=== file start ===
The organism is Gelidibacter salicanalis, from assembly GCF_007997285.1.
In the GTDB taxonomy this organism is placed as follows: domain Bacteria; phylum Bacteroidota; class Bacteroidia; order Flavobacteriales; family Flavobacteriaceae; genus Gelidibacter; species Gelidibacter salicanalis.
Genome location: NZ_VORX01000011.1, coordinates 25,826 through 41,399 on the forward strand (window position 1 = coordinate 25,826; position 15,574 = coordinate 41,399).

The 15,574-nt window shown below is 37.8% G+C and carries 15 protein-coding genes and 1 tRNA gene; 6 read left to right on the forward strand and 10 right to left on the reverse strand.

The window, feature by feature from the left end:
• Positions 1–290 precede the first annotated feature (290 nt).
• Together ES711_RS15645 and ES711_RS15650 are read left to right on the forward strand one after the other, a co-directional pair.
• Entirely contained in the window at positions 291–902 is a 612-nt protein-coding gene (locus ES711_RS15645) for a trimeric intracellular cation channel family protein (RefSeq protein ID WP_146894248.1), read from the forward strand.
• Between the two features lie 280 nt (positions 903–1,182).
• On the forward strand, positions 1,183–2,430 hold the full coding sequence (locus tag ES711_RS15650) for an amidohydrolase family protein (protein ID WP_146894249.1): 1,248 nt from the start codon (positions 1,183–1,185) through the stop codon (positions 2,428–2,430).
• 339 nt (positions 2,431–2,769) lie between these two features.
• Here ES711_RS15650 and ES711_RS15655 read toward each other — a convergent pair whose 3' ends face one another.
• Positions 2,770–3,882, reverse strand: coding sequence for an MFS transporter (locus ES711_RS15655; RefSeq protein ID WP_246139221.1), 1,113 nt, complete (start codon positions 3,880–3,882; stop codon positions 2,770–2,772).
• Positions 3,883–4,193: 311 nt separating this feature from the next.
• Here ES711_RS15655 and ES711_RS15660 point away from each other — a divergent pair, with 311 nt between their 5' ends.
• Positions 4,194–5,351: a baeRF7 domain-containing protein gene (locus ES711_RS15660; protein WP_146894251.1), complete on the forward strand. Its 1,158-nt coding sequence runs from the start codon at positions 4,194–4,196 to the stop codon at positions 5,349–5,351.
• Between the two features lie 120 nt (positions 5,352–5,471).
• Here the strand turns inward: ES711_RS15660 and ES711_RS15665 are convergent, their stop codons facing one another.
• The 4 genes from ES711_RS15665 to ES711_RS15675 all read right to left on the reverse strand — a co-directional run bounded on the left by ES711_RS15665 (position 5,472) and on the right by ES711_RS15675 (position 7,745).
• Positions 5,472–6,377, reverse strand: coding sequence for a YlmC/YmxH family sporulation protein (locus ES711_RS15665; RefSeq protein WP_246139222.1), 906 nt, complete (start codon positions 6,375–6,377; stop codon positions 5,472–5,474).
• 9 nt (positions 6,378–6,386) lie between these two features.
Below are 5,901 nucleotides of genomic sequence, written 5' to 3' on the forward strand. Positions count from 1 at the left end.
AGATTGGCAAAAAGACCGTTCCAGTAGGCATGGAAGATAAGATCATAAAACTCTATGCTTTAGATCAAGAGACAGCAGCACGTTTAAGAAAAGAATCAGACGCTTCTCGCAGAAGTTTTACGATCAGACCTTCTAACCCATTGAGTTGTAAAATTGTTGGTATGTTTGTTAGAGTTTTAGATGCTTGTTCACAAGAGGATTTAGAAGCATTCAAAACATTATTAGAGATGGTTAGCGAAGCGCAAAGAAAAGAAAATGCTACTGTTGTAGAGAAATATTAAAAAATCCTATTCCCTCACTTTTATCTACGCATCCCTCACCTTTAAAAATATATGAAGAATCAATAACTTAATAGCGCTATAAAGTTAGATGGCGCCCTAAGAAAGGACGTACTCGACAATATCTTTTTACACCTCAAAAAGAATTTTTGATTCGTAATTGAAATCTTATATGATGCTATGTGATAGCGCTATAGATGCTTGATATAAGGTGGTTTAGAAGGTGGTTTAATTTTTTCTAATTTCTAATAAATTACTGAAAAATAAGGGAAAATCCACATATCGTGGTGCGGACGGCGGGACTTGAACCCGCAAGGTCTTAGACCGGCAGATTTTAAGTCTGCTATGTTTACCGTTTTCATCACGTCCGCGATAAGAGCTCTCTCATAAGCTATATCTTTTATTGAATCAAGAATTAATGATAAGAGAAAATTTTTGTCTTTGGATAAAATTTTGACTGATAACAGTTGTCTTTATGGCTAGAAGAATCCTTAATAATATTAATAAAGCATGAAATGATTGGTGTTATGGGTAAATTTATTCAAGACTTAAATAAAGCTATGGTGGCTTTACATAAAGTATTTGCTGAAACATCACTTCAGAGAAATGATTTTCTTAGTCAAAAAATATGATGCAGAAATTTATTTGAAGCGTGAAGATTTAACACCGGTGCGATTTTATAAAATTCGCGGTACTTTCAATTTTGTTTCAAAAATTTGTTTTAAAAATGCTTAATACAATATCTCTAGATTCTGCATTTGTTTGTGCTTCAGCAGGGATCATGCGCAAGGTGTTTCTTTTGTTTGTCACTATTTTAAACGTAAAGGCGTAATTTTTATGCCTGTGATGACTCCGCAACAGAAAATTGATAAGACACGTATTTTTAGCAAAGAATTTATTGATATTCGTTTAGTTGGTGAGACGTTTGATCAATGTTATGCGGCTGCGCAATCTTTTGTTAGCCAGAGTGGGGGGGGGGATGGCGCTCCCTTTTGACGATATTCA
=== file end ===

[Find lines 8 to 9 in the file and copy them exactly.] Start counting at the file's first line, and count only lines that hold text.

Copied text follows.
• Entirely contained in the window at positions 291–902 is a 612-nt protein-coding gene (locus ES711_RS15645) for a trimeric intracellular cation channel family protein (RefSeq protein ID WP_146894248.1), read from the forward strand.
• Between the two features lie 280 nt (positions 903–1,182).